Therefore, I would also ask members to note the PC motion for clause 2(1)(c.1) which also alters the definition of "agency" and gives a specific mention of the Canadian Red Cross in the same section that deals with municipalities and boards of health. That, in conjunction with the Liberal and PC motions dealing with incorporation, together should allow the Red Cross to participate in the MSA structure if the government proceeds with this legislation.


Mr Wessenger: We will not be supporting this amendment. It's an essential ingredient of the MSA that we have to ensure we have community-controlled boards, that they have consumer representation, that they represent both health and social service perspectives, and also that they represent the diversity of the community. With a federally incorporated agency, there's no way we could have the jurisdiction to ensure that a federally incorporated agency would carry out those perspectives.

Mrs Sullivan: I would like the parliamentary assistant not to read from his notes and to explain to us why he believes that a federally incorporated corporation such as the Red Cross, operating in Ontario, with volunteer committees in every community, does not represent the diversity of the community and is not consumer-controlled. Who does he think these people are and where does he think they come from? I'd like further response to this. That is just the most ludicrous rationale I've ever heard.

Mr Wessenger: If we're going to deal with the Red Cross, look at the Red Cross specifically, the Red Cross has a federal board, a Canadian board of directors. That Canadian board is not reflective of the diversity of an MSA in Simcoe county or an MSA in Renfrew county. There's no way the provincial government can ensure the community accountability of one federal board. And the Red Cross is a hierarchial structure; it doesn't have local incorporated branches.

Mrs Sullivan: You take taxes from federally incorporated corporations.

Mr Wessenger: It's governed from a highly structured situation.

The Vice-Chair: Please, one speaker at a time. Had you completed?

Mr Wessenger: Yes, I have completed.

Mrs Yvonne O'Neill (Ottawa-Rideau): I hope Mr Wessenger and the NDP government have the money to put where their mouth is, because to buy out the Red Cross is going to cost them $75 million, and then they're going to have all the severance cheques they're going to have for the Red Cross employees. That is the crassness of this.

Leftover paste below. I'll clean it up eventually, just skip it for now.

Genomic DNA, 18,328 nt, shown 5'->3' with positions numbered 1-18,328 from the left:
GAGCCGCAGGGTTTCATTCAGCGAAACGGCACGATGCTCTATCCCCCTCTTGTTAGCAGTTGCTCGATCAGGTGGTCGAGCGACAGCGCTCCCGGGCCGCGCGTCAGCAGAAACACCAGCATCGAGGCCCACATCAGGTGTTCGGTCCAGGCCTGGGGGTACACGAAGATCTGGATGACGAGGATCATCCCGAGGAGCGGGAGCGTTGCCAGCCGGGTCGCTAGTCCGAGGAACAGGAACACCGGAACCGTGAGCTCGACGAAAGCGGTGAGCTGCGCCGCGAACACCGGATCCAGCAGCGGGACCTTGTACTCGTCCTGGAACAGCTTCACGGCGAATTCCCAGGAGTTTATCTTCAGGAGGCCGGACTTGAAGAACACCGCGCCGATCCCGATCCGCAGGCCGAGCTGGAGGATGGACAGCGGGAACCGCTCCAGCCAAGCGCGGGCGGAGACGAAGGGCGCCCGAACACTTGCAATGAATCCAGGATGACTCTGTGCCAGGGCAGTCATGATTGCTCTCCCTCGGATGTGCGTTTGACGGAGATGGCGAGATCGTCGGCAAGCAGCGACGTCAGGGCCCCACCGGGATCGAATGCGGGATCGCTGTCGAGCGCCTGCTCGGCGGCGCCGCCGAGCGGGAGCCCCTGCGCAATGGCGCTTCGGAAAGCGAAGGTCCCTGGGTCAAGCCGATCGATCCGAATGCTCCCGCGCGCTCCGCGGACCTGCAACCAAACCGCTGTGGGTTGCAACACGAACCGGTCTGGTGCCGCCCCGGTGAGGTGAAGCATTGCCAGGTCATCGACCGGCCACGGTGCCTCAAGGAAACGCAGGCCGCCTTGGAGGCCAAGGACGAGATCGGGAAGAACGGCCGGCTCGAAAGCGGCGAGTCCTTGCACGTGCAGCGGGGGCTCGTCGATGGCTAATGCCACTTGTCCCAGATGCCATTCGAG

The other aspect is that there are over 40 communities I have been in touch with, and there may be double that number, particularly in the north, that haven't got one other alternative but Red Cross for home care. All of a sudden, all those traditions, all those relationships with the existing physicians, psychiatrists, health care, community care workers, are going to be destroyed. This is going to be a very interesting exercise, to wipe out the operation of the Red Cross in home care in Ontario. I don't think it's going to be a very pretty sight.

Mr Wessenger: If I might respond to Mrs O'Neill, she might look at our amendments with respect to the continuation of employment and the employment opportunities for those agencies that don't continue. Certainly we are protecting the employees. Those people will eventually be doing the same thing in a multiservice agency as they are presently doing. So there are going to be no particular severance packages because that is provided for, that employment is offered to an individual with a service provider by the MSA. There'll be no right to severance pay.

Mrs O'Neill: Severance pay isn't going to save this operation, let me tell you. You're destroying a mission, you're destroying a tradition, you're destroying a group of people who have gained the trust of many, many people in this province. I don't think your severance package is going to restore that, and I do not believe Bill 173 creates employment. I'm sorry.

Ms Jenny Carter (Peterborough): I feel quite strongly about this and I certainly don't support this motion. I have heard I don't know how many presentations from the Red Cross, both in my own home area and elsewhere. We all know they have done good work, that they have pioneered the field, that they have provided services where there are no services.

But it is the Red Cross's own structure that makes it unable to work in with what we're planning here. They have, as Mr Wilson described in full, an internationally based structure. They are not designed to fit into a grass-roots organization in a local area.

Mrs Sullivan: Get out. Oh!

The Vice-Chair: Please.